Meet the members of Scoop: Durham’s answer to zero waste food shopping

Scoop will offer Durham students a new way to obtain their weekly shop

Recently founded in Durham, Scoop is a zero waste non-profit organisation looking to change the way Durham students shop for their food. Created by students Davide Bertone and Nina Stevens, it is a sister branch of the similar Cambridge Scoop set up in 2019. Scoop is looking to open their first pop up shop in October 2020, which will price match local supermarkets and allow shoppers to donate to charity at the end of their shop.

A project of this scale cannot succeed without a powerful team, so The Tab Durham spoke to those behind this initiative dedicated to making Durham that bit greener.

Davide, Co-Founder

As one of the co-founders of Scoop, Davide is in charge of the running of Scoop whilst also delegating work to others.

Why are you passionate about Scoop?

“Scoop provides a small scale stand against environmental waste and the reluctance of big supermarkets to respond effectively to consumer demand for less plastic. It shows that if larger supermarkets are not willing to take plastic waste seriously, then small, local organisations will satisfy consumer demand in a quick and straightforward manner.

“Once you realise that no action is insignificant and that everyday people have power through their collective choices, then you can enact real, meaningful change. Scoop is just one small way of doing this.”

What are you most looking forward to?

“I am most looking forward to our first pop-up store in October. So much work has been put into it and so much more work will be put in during the summer. We are hoping to it will be amazing once it all comes together in a tangible manner.”

Nina Stevens, Co-Founder

As the other co-founder of Scoop, Nina shares responsibility for the project whilst also having a creative input.

What are Scoop’s plans for 2020-21?

“Our main focus for the coming year is building a regular customer base so that Scoop can become people’s first choice for their food shop. Beyond this, we would love to expand our range of products and offer as many affordable green alternatives as we can such as household products, bathroom essentials and more!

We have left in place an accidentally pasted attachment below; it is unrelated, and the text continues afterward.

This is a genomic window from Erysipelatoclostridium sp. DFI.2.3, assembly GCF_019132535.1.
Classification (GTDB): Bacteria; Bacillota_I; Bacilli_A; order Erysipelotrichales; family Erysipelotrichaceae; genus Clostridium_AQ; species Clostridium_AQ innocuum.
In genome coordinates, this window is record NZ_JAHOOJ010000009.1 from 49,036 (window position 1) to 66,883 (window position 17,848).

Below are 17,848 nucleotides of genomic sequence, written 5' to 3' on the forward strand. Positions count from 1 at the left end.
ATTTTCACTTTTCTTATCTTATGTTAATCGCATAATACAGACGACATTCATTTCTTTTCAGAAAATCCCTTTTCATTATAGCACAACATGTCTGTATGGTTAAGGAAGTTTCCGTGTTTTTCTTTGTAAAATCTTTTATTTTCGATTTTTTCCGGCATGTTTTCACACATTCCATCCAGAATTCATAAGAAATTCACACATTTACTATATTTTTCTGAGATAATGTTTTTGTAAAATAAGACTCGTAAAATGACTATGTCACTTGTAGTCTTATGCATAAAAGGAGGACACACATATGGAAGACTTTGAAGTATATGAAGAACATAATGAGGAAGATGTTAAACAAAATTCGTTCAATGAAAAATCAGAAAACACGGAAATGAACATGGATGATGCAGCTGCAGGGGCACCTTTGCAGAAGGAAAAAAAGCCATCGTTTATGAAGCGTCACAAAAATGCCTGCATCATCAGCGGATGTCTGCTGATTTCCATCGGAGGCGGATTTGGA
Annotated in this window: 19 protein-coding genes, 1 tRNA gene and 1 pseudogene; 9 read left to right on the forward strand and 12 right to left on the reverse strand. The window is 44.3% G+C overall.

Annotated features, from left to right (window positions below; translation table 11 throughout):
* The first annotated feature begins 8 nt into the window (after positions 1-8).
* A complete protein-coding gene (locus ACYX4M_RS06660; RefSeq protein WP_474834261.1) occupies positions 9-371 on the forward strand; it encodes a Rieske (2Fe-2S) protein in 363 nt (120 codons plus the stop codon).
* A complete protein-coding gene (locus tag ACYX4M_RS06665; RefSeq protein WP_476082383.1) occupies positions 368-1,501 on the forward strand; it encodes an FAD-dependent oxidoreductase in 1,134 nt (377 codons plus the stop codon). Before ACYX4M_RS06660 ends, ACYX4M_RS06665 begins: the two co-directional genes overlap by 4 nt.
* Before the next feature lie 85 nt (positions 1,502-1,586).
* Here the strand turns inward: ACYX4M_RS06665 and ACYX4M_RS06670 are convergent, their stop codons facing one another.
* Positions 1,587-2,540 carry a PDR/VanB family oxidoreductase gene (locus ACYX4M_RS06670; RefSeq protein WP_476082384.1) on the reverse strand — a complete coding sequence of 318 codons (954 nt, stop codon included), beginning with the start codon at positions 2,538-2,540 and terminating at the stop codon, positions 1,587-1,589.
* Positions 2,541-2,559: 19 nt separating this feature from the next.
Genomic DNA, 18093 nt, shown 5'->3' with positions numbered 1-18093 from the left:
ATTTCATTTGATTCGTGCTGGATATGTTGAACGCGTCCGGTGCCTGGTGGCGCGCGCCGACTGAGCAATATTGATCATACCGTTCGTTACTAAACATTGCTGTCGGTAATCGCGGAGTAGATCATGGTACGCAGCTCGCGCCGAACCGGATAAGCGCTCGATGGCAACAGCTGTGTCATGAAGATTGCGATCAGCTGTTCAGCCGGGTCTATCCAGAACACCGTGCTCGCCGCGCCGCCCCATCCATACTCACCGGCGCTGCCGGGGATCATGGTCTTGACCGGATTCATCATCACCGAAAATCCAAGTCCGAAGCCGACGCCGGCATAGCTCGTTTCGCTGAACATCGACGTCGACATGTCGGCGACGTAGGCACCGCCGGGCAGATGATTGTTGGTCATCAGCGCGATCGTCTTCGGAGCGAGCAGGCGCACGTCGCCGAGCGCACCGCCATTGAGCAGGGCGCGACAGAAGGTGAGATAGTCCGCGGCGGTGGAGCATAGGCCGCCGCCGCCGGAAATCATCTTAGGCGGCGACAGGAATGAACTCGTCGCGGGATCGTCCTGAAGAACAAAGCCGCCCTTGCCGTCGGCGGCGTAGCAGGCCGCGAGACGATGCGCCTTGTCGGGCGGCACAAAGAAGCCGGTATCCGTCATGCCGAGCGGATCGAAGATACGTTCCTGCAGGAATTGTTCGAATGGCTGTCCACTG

“We’d love to collaborate with other  green initiatives in Durham to reduce unhealthy consumer habits such as fast fashion.”

What charities are Scoop working with?

“Our amazing outreach team has compiled an extensive list of charities in the North East that hope to create positive changes ranging from homelessness to wildlife conservation.

“We want our customers to choose where their money will go, so at the checkout till they will have a choice of 3 charities. This gives our customers more autonomy over their contribution and allows them to feel a more personal connection with the chosen charities.”

Grace, Publicity

Grace is Scoop’s publicity manager, and oversees the coordination of social media platforms and much more.

Why are you passionate about Scoop?

“I feel as though these sorts of small businesses will be a huge part of our future. As a result of Covid-19 many of us have made a conscious decision to engage in more locally sourced produce and support local businesses.

“I also believe that living sustainably should not come at a price. By keeping our prices low and supporting local charities in the North East, I hope Scoop will be an inviting and exciting place for students and the wider community.”

What advice would you give to someone who is looking to reduce their food and plastic waste?

“In terms of cutting down on food waste, I would say that a freezer can be your best friend. You can freeze all sorts of foods, including many vegetables and herbs! Shopping lists and meal planning is also a helpful way to only buy food you will use; sometimes buying a food shop as a house can also cut down on waste.